Budgeting for household expenses can be stressful. In fact, a recent study showed that more than half of Americans would find themselves in debt over a surprise $500 expense. Medical expenses, such as the sudden or unexpected need for new reading glasses, can add stress to already tight family finances.
FSAs and HSAs allow you to plan ahead for medical expenses so they don’t cause undue strain to your pocketbook when they crop up. Although FSAs and HSAs are slightly different, both are savings accounts that you can use to help prepare for emergency medical expenses. The great thing about both of these savings accounts is they take money directly from your paycheck each pay period prior to taxes being taken out. This means that you are not taxed on the money in your FSA or HSA accounts!
What is FSA?
FSA stands for “Flexible Spending Account.” Most employers offer FSAs, even if you don’t have health insurance.
When you use an FSA, a portion of your pre-tax income can be put into your savings account automatically each pay period. However, unlike HSAs, FSAs do not roll over at the end of the year: any money you don’t spend from your FSA is lost at the end of the year. For that reason, you want to budget accordingly, only putting into your FSA what you think you’re going to spend throughout the course of the year.
As the year comes to a close, many people with leftover money in their FSA will choose to use that money on qualifying medical expenses, including reading glasses. So, if you’re looking for a fashion-forward holiday present for yourself, accessorizing with a pair of Peepers may be the perfect way to spend that leftover FSA money while simultaneously updating your wardrobe!
What is HSA?
HSA stands for “Health Savings Account.” Just like with an FSA, HSAs can take pre-tax income each pay period and place it directly into a savings account for you. However, not everyone is eligible for an HSA. These savings accounts are specifically for individuals with high deductible health plans who meet certain criteria.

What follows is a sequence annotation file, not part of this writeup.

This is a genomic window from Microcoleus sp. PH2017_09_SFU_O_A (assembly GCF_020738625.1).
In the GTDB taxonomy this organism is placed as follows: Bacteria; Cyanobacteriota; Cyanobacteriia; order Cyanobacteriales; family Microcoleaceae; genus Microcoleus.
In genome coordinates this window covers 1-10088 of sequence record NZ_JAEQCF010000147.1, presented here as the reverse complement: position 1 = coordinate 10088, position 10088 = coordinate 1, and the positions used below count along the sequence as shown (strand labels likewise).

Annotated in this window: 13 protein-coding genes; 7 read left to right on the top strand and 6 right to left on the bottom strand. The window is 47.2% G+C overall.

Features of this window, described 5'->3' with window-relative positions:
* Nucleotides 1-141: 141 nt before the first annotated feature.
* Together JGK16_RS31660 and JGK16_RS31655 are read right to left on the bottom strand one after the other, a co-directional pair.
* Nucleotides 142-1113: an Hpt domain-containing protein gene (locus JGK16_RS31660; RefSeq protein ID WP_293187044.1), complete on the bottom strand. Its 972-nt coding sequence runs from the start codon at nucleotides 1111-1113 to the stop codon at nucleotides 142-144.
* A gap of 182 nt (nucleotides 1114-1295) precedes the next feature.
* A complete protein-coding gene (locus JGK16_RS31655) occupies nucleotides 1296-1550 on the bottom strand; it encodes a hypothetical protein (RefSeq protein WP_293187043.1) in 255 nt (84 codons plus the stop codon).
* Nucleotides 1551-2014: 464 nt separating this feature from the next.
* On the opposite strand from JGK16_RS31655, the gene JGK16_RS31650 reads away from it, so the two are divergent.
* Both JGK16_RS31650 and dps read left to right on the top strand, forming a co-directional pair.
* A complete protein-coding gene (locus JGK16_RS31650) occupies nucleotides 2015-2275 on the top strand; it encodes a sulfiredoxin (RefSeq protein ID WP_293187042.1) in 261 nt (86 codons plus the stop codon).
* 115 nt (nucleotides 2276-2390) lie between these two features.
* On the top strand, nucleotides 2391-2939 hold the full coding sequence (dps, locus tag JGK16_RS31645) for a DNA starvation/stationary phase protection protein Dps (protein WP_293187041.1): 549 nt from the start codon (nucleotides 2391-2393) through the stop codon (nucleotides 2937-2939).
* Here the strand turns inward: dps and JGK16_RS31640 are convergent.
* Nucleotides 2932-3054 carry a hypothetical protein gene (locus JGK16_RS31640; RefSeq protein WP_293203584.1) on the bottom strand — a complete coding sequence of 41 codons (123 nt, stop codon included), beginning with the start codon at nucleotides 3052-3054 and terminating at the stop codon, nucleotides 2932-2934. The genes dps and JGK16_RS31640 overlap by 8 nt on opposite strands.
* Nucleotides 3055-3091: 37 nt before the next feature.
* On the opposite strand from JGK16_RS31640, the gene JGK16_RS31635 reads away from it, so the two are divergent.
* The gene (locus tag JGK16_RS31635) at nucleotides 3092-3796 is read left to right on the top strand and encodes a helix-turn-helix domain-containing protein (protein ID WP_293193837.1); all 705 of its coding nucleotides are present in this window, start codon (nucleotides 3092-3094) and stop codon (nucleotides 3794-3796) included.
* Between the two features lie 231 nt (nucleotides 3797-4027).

Unlike FSAs, HSAs are owned by the individual, not the employer. This means that if you leave your job, you still have access to the money you put into your HSA. Additionally, money in your HSA account can roll over at the end of the year, and if you don’t wind up using the savings on medical expenses, you can eventually use the funds toward your retirement.
Purchasing Peepers Using FSA and/or HSA
Both FSAs and HSAs are there to help you save for necessary medical expenses. Reading glasses—even over-the-counter reading glasses—qualify as medical expenses under most FSA and HSA plans.
When you set up your FSA or HSA account, you should be given a card. These work just like debit or credit cards. To pay for your reading glasses with your FSA or HSA account, simply input the card information at checkout the same way you would input credit card information.
Keep in mind that while most FSA and HSA accounts will pay for reading glasses, they typically will not pay for non-corrective blue light glasses or non-corrective sunglasses. Always check with your account manager before making a purchase if you have a question about how you’re using your FSA or HSA funds.